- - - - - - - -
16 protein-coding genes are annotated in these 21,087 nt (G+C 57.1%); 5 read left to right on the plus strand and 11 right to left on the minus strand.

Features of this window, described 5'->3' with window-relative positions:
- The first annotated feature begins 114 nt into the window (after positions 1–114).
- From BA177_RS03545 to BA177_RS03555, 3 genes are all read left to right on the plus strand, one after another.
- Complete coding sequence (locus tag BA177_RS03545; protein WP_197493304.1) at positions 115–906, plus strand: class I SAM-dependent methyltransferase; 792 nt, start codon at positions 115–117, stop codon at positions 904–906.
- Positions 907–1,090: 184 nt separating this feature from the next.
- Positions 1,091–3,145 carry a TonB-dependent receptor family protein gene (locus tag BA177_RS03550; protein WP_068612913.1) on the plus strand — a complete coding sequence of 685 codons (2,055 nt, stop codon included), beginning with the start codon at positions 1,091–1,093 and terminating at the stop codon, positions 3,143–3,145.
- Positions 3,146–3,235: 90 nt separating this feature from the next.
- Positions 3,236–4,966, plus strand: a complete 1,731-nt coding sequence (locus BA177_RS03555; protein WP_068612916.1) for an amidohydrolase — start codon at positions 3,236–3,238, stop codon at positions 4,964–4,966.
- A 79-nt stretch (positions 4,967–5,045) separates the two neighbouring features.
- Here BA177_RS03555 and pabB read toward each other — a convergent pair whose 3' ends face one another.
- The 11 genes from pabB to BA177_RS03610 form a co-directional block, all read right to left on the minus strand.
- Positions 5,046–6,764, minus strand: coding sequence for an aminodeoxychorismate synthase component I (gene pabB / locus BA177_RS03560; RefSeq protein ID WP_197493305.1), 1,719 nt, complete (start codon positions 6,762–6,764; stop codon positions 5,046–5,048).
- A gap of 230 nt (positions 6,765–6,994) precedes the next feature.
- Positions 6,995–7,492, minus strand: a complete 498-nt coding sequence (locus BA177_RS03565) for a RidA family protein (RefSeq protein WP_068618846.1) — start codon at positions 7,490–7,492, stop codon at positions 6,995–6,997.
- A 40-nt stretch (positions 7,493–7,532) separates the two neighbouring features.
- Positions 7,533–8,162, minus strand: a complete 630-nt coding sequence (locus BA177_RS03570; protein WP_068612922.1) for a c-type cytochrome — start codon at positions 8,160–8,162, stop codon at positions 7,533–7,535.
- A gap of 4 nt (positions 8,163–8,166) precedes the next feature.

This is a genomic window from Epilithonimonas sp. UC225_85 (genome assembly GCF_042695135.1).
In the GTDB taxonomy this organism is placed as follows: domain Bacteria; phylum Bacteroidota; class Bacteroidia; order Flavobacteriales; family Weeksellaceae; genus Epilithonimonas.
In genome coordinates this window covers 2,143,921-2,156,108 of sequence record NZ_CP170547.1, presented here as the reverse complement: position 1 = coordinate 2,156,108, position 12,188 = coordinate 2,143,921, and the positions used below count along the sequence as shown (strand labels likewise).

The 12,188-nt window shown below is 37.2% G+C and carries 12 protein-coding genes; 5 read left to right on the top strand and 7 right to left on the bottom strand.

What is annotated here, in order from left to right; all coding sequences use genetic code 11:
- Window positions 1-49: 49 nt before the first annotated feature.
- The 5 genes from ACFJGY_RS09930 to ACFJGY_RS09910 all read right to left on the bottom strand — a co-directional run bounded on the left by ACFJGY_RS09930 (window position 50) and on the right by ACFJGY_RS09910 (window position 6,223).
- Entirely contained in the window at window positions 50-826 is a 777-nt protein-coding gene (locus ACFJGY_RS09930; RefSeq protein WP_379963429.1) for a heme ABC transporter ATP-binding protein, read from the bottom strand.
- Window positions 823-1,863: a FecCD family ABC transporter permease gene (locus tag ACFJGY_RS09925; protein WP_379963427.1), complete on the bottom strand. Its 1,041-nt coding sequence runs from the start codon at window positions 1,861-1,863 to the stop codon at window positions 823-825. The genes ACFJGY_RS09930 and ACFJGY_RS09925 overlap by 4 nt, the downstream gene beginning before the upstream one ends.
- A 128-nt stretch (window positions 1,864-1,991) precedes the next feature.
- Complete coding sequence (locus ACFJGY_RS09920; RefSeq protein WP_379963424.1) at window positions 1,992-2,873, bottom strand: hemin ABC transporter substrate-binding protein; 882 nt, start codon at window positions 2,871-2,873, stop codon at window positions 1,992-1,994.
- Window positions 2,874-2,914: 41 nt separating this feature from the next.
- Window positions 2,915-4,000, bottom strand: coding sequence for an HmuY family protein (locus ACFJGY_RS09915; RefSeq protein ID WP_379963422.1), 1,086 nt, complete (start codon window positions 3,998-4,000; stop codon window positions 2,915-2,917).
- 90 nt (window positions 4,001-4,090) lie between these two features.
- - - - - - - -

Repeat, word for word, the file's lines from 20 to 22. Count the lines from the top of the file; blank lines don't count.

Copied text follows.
In the GTDB taxonomy this organism is placed as follows: domain Bacteria; phylum Bacteroidota; class Bacteroidia; order Flavobacteriales; family Weeksellaceae; genus Epilithonimonas.
In genome coordinates this window covers 2,143,921-2,156,108 of sequence record NZ_CP170547.1, presented here as the reverse complement: position 1 = coordinate 2,156,108, position 12,188 = coordinate 2,143,921, and the positions used below count along the sequence as shown (strand labels likewise).

The 12,188-nt window shown below is 37.2% G+C and carries 12 protein-coding genes; 5 read left to right on the top strand and 7 right to left on the bottom strand.